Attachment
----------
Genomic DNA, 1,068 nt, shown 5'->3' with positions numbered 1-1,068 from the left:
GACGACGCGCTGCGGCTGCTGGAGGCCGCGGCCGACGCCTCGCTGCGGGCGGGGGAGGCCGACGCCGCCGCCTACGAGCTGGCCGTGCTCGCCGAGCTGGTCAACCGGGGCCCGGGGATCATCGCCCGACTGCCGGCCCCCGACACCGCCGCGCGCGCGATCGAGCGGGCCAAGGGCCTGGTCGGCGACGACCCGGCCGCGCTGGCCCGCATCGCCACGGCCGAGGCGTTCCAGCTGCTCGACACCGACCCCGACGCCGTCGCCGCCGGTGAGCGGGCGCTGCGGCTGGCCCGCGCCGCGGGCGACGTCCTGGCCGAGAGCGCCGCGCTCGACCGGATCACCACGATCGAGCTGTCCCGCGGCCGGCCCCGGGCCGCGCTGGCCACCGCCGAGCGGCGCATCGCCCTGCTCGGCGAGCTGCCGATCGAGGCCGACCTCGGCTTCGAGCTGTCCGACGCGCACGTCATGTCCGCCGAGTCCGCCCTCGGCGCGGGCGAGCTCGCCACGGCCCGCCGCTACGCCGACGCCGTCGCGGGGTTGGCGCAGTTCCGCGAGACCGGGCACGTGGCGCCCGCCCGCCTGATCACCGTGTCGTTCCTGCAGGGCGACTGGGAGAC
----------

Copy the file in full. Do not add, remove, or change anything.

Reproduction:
Genomic DNA, 1,068 nt, shown 5'->3' with positions numbered 1-1,068 from the left:
GACGACGCGCTGCGGCTGCTGGAGGCCGCGGCCGACGCCTCGCTGCGGGCGGGGGAGGCCGACGCCGCCGCCTACGAGCTGGCCGTGCTCGCCGAGCTGGTCAACCGGGGCCCGGGGATCATCGCCCGACTGCCGGCCCCCGACACCGCCGCGCGCGCGATCGAGCGGGCCAAGGGCCTGGTCGGCGACGACCCGGCCGCGCTGGCCCGCATCGCCACGGCCGAGGCGTTCCAGCTGCTCGACACCGACCCCGACGCCGTCGCCGCCGGTGAGCGGGCGCTGCGGCTGGCCCGCGCCGCGGGCGACGTCCTGGCCGAGAGCGCCGCGCTCGACCGGATCACCACGATCGAGCTGTCCCGCGGCCGGCCCCGGGCCGCGCTGGCCACCGCCGAGCGGCGCATCGCCCTGCTCGGCGAGCTGCCGATCGAGGCCGACCTCGGCTTCGAGCTGTCCGACGCGCACGTCATGTCCGCCGAGTCCGCCCTCGGCGCGGGCGAGCTCGCCACGGCCCGCCGCTACGCCGACGCCGTCGCGGGGTTGGCGCAGTTCCGCGAGACCGGGCACGTGGCGCCCGCCCGCCTGATCACCGTGTCGTTCCTGCAGGGCGACTGGGAGAC